By Letter to the Editor on February 16, 2017.
Our citizen group wrote the mayor and council regarding a request for a citizens assembly (you know, the council citizens assembly on wages and fulltime positions) on the question of residential curbside recycling. His response was that there would be no citizens assembly and that people would have to take it up in this fall’s election.
In reference to the last election and the environment group question to candidates in the Greensence survey found on the website Lethbridge Accountability: “will you support residential curbside recycling?”, the mayor’s response in a letter to me was that the candidates that said yes to curbside recycling got elected, the “no” were defeated.
The question citizens are asking with the November 2016 new council vote on curbside recycling, blue cart and materials resorting facility, why the flip-flop, “changed my mind” vote and the lack of a common-sense type of governance. I’m wondering if the survey question influenced how they voted. The committee is wondering why this question came back up again.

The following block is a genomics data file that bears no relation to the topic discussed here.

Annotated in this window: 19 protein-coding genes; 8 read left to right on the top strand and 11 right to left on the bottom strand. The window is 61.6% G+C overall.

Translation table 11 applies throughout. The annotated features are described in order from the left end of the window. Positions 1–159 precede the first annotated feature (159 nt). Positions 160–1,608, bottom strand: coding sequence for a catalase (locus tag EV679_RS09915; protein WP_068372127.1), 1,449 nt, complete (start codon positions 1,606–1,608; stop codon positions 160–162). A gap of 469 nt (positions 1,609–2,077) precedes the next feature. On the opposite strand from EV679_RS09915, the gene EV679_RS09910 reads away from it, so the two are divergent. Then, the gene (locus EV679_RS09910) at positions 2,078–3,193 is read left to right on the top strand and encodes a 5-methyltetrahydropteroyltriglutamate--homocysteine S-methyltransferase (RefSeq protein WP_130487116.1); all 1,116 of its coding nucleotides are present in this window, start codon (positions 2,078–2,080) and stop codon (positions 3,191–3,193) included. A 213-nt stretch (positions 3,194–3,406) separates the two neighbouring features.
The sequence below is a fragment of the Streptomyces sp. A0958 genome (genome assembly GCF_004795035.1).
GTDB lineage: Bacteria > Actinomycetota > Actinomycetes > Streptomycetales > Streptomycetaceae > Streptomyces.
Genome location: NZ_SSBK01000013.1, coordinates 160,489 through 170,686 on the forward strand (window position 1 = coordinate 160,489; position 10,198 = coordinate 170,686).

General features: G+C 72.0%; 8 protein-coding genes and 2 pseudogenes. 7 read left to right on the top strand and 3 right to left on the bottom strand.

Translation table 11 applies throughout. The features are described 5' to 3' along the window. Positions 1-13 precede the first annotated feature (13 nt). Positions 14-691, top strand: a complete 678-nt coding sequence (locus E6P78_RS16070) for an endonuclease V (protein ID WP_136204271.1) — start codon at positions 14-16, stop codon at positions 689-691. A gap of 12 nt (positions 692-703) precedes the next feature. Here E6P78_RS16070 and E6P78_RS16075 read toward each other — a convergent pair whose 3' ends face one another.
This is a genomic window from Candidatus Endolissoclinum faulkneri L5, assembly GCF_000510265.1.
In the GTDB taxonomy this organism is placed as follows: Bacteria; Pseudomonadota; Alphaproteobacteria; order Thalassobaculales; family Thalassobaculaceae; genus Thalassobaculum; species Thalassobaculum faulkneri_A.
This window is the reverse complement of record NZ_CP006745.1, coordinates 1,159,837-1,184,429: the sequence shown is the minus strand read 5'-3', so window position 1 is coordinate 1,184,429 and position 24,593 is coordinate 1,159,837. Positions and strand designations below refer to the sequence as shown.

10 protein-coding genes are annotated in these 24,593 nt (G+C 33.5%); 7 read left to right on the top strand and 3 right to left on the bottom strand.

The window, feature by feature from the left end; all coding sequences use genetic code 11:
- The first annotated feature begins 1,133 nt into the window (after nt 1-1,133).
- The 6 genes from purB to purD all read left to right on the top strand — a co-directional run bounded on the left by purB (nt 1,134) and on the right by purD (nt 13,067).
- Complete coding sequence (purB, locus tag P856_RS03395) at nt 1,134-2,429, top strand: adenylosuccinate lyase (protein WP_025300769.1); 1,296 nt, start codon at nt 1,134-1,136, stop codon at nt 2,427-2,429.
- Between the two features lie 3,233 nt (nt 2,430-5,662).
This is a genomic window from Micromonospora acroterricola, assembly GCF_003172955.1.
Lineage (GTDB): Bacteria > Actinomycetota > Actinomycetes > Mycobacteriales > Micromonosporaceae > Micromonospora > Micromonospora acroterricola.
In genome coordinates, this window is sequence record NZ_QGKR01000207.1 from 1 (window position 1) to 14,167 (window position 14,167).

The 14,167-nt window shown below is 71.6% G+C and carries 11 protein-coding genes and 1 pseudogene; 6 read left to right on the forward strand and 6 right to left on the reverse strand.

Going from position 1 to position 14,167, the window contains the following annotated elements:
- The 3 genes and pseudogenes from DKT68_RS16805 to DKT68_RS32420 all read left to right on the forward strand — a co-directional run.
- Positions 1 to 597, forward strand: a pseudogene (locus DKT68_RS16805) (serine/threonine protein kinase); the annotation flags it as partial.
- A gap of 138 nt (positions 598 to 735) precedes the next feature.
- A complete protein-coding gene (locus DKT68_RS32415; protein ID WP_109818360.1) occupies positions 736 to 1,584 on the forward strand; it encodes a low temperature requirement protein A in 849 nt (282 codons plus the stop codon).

The reason for our request is that there has been no proper stakeholder public forum with the residential group, yet council allowed four workshops with the industrial, commercial and construction-demolition group, and the city-chosen committee is holding three meetings with the private contractors. We see in the finance committee session on capital spending there will be public forums to discuss how you want to spend your money. Probably the allied arts survey will ask the question to the candidates, “Will you support the $75-million performing arts centre?”
Citizens, you must speak out; you must have costs regarding curbside recycling, and the opt-out provision. Why would you pay $20-$30 for a blue cart when you can use the new $5-million recycle depots for nothing? There’s no common sense.
Spokesperson for Committee for Government Affairs
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